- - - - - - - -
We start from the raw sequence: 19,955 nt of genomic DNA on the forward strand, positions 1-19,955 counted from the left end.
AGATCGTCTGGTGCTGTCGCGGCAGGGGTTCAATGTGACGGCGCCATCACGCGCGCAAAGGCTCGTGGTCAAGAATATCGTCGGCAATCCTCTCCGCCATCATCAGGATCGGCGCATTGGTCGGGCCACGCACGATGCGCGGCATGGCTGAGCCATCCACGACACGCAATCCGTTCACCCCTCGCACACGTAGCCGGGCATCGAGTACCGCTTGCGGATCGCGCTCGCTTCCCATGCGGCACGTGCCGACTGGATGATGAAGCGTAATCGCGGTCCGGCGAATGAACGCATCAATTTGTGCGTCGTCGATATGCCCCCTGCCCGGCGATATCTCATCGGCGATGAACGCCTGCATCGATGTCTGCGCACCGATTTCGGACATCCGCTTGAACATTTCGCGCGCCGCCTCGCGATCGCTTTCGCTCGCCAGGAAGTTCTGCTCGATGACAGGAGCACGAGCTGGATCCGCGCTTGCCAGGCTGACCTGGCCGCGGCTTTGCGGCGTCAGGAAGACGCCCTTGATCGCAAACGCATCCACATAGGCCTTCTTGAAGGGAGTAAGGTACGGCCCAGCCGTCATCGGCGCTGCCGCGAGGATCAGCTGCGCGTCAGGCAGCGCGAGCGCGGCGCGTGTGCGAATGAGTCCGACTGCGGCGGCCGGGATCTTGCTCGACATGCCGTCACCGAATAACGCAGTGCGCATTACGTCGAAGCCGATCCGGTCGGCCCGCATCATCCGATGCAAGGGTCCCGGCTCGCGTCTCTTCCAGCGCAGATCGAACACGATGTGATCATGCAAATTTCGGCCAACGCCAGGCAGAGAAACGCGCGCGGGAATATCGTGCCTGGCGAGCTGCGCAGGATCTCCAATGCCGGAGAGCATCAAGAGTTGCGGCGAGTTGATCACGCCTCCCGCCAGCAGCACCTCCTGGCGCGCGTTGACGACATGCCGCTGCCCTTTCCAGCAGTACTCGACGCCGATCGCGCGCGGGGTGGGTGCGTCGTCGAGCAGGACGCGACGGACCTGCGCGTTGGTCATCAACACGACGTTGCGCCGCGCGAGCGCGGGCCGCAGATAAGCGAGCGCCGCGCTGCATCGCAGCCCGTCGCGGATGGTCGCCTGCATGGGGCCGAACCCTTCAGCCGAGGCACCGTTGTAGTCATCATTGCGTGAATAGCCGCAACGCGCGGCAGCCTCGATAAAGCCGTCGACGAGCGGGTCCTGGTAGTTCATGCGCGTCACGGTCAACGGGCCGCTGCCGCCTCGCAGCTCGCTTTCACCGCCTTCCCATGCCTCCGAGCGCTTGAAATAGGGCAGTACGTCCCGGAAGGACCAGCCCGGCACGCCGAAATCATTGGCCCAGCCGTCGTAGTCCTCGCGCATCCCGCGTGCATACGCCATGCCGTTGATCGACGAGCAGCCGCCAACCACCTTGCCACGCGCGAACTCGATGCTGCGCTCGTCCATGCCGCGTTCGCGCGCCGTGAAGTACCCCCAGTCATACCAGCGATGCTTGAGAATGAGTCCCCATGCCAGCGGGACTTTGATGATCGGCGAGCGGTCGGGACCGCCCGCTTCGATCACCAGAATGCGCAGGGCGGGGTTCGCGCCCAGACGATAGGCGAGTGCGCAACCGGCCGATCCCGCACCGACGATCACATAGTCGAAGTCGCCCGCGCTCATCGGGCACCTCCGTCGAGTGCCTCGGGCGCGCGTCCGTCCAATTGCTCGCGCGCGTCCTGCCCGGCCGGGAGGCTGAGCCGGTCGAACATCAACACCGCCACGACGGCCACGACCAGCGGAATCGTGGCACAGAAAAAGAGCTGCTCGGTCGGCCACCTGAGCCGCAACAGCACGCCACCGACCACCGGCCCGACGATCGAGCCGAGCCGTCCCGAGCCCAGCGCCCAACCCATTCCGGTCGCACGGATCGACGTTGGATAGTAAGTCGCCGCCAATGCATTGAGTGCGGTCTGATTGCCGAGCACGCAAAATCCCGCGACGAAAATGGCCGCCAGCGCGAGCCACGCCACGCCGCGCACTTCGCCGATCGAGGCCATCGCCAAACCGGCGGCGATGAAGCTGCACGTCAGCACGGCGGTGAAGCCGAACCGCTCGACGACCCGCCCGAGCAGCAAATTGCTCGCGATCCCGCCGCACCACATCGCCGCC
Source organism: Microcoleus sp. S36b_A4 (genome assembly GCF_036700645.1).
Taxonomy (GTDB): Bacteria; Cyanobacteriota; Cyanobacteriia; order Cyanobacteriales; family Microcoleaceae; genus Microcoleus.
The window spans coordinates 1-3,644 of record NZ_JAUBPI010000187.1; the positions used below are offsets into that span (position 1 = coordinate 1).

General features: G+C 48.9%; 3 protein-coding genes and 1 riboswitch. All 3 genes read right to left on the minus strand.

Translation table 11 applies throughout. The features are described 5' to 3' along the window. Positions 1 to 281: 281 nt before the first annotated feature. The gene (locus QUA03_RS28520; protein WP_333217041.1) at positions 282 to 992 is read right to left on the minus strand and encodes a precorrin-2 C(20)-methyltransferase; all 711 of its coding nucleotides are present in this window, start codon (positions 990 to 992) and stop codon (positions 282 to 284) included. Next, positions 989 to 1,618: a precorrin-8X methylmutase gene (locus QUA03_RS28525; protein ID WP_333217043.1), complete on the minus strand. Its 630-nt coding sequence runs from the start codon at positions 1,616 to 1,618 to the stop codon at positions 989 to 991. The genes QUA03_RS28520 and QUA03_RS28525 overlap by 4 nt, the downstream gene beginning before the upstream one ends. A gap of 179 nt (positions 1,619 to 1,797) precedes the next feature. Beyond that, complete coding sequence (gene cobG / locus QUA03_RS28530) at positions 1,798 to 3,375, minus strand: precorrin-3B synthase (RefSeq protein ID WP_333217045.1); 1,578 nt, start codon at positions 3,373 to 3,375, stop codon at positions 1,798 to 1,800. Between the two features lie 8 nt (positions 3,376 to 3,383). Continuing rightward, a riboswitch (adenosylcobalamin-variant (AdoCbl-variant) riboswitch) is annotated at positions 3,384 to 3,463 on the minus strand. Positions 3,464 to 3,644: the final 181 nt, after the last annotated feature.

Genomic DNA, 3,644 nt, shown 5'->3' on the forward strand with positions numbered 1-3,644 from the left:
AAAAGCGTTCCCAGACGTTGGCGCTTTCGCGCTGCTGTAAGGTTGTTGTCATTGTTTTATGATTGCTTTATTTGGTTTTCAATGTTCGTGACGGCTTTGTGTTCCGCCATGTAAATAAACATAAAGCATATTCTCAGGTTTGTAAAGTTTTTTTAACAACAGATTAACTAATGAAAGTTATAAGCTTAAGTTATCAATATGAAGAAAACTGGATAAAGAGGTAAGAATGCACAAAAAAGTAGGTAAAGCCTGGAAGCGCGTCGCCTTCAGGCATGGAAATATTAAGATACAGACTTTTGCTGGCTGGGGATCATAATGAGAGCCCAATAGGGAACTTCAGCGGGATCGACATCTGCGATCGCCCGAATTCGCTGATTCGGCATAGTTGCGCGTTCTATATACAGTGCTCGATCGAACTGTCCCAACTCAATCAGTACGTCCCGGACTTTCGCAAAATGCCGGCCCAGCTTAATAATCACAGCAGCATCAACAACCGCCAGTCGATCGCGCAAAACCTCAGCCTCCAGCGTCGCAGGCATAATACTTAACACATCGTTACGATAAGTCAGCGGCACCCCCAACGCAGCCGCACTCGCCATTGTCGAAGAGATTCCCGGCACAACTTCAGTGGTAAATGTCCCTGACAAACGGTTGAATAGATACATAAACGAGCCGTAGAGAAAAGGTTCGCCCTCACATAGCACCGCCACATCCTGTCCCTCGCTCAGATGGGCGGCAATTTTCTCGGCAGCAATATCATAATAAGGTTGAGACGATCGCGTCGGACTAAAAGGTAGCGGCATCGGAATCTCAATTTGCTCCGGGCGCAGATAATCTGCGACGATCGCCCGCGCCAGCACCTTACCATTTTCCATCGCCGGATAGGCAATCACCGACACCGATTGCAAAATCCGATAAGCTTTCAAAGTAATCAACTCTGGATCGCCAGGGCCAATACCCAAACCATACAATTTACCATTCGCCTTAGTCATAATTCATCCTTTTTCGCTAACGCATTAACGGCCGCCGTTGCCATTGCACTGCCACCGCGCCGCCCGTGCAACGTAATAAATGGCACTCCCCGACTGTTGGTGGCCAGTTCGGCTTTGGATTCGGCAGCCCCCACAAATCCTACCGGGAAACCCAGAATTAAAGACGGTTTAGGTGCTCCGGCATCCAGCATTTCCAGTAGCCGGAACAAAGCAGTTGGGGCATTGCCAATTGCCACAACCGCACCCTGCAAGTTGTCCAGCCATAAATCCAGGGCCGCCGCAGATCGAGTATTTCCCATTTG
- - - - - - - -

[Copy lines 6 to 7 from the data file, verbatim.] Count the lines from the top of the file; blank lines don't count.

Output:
General features: G+C 48.9%; 3 protein-coding genes and 1 riboswitch. All 3 genes read right to left on the minus strand.

Translation table 11 applies throughout. The features are described 5' to 3' along the window. Positions 1 to 281: 281 nt before the first annotated feature. The gene (locus QUA03_RS28520; protein WP_333217041.1) at positions 282 to 992 is read right to left on the minus strand and encodes a precorrin-2 C(20)-methyltransferase; all 711 of its coding nucleotides are present in this window, start codon (positions 990 to 992) and stop codon (positions 282 to 284) included. Next, positions 989 to 1,618: a precorrin-8X methylmutase gene (locus QUA03_RS28525; protein ID WP_333217043.1), complete on the minus strand. Its 630-nt coding sequence runs from the start codon at positions 1,616 to 1,618 to the stop codon at positions 989 to 991. The genes QUA03_RS28520 and QUA03_RS28525 overlap by 4 nt, the downstream gene beginning before the upstream one ends. A gap of 179 nt (positions 1,619 to 1,797) precedes the next feature. Beyond that, complete coding sequence (gene cobG / locus QUA03_RS28530) at positions 1,798 to 3,375, minus strand: precorrin-3B synthase (RefSeq protein ID WP_333217045.1); 1,578 nt, start codon at positions 3,373 to 3,375, stop codon at positions 1,798 to 1,800. Between the two features lie 8 nt (positions 3,376 to 3,383). Continuing rightward, a riboswitch (adenosylcobalamin-variant (AdoCbl-variant) riboswitch) is annotated at positions 3,384 to 3,463 on the minus strand. Positions 3,464 to 3,644: the final 181 nt, after the last annotated feature.